I love the word “synthesize” from the original Bloom’s Taxonomy. In fact, i think “synthesize” is a million times more useful than “create”.
My problem with “create” (from Revised Bloom’s) is that just because students are “creating” something doesn’t mean they’re thinking at a high level.
In fact, “Create” can often mask low-level thinking.
“Students will create a drawing of the planets in the correct order.”
Despite that fancy word “Create,” this task is at the very bottom of Bloom’s Taxonomy. My most advanced students have nowhere to go once they’ve got the order correct. “Ok, I finished Mr. Byrd, now what do I do?” Uh… add more colors?
Now, “synthesize” is meaty! No one will confuse “synthesize” with “draw a picture of the planets.” So, let’s look at what this level of Bloom’s really looks like in practice?
My Recipe For “Synthesize”
My favorite recipe for a synthesize-level task is to ask students to make a change to existing content, and then explain the effects of that change.
- What if we changed something about the earth’s atmosphere? What effects would that lead to? Who (or what) would like those effects? Who (or what) would be harmed by those effects?
- Make two changes to this math expression and explain the effects. Did those changes make the expression simpler or more complex?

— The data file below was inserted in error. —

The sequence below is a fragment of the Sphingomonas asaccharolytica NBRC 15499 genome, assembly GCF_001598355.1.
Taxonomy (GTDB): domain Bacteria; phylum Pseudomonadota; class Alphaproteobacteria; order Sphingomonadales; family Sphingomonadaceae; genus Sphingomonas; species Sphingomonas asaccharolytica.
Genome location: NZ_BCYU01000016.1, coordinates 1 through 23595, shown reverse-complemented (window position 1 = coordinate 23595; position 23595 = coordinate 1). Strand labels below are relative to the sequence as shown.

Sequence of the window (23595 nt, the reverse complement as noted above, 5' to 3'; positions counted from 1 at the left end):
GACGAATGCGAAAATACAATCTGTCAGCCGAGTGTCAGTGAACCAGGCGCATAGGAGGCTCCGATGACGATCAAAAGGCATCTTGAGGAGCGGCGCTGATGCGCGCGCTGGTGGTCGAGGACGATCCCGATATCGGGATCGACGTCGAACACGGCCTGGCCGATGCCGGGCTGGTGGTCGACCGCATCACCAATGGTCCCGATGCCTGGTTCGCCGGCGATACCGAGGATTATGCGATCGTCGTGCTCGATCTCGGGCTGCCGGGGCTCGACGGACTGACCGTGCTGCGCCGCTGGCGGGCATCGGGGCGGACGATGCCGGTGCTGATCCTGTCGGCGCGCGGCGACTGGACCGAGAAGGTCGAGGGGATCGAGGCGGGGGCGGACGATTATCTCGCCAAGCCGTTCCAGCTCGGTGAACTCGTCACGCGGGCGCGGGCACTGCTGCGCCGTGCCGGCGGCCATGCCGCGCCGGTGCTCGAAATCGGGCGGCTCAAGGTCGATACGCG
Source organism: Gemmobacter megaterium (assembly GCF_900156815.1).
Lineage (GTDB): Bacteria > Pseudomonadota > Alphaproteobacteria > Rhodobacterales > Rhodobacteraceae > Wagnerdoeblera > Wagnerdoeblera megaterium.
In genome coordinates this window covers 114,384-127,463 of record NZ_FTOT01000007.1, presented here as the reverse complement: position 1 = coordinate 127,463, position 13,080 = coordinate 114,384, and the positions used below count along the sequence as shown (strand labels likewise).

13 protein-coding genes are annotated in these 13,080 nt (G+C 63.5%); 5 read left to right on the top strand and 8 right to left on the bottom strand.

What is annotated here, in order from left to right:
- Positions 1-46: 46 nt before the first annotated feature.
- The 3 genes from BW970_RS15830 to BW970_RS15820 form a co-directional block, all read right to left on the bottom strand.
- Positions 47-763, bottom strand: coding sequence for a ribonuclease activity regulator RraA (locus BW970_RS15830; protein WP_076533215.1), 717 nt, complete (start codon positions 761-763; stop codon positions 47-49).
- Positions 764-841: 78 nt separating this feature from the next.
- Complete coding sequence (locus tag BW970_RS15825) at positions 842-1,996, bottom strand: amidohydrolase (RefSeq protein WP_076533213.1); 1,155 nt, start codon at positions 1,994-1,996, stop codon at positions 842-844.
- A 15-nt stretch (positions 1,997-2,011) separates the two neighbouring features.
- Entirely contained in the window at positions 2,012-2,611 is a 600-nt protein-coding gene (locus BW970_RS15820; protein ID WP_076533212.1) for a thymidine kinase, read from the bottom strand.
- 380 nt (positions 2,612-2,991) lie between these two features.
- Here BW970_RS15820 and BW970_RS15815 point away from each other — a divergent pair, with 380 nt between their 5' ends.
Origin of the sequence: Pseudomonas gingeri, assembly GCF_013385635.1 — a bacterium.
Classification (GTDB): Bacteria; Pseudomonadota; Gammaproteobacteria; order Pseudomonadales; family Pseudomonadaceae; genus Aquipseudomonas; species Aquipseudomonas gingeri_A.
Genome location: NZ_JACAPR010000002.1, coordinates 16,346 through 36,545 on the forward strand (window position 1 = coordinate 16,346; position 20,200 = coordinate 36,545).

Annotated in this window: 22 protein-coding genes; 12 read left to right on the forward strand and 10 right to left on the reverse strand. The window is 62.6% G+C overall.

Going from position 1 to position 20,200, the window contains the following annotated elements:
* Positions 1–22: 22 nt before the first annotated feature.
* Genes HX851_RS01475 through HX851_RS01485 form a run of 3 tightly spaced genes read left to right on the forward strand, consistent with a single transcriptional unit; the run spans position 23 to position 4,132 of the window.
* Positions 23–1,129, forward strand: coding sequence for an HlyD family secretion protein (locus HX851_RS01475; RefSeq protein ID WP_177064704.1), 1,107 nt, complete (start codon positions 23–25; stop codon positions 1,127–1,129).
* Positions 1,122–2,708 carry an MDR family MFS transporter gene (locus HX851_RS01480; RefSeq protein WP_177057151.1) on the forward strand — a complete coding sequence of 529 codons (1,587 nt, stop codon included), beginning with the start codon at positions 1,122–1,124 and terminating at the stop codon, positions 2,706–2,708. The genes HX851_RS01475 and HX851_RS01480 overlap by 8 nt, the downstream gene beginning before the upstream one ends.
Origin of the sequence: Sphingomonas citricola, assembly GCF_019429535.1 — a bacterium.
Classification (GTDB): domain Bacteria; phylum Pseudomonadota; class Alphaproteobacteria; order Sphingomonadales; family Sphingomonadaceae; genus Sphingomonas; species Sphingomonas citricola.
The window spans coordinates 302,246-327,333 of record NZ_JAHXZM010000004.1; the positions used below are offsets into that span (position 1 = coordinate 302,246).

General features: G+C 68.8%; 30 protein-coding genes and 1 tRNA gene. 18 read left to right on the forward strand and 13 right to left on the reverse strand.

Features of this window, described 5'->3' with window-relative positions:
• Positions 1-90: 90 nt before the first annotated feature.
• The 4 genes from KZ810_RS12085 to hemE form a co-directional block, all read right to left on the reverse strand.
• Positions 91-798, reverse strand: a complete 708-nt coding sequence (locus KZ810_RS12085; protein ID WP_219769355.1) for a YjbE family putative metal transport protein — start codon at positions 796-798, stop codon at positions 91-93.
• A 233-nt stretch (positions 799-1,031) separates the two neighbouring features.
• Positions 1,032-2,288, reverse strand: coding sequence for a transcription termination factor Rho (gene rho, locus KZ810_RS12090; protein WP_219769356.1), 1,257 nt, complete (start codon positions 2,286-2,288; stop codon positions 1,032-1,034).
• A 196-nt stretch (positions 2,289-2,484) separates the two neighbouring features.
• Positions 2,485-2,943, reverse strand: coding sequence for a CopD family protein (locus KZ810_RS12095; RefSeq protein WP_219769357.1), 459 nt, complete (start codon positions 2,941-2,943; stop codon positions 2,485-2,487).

- Change the setting of Hatchet and explain how this would affect the tone of the story. (We called this “remixing a story”).
- What if Van Gogh used a different color for the background of Sunflowers? How would that impact the painting? Would it be more or less successful?
- Imagine that you changed one adaptation of the desert mouse. How would that affect its survival? Would that change its predators? Its prey?
You can see how these questions demand a deep understanding of the content. They will require thinking. They may require more research. I’m also trying to ask a series of increasingly specific questions, not one-offs.
These are also nice examples of divergent questions since, while there are many correct answers, there are also clearly wrong answers. In other words, these are not fluffy questions!
Now, sure, your top student will be able to tackle these right away.
But you’ll have way more success if you thoughtfully scaffold the task. Create at least two sub-tasks before you get to this synthesize level.
- List the layers of the earth’s atmosphere. Explain, in one sentence, why each one is important.
- Now create a ranking of the layers in order of importance. No ties allowed!
- Imagine if you were to change something about one of these layers. How would that impact the earth?
Pro-tip: only reveal the next task once a student has successfully completed the previous task. In other words, students wouldn’t know they’re going to rank until I was satisfied with their list and explanations.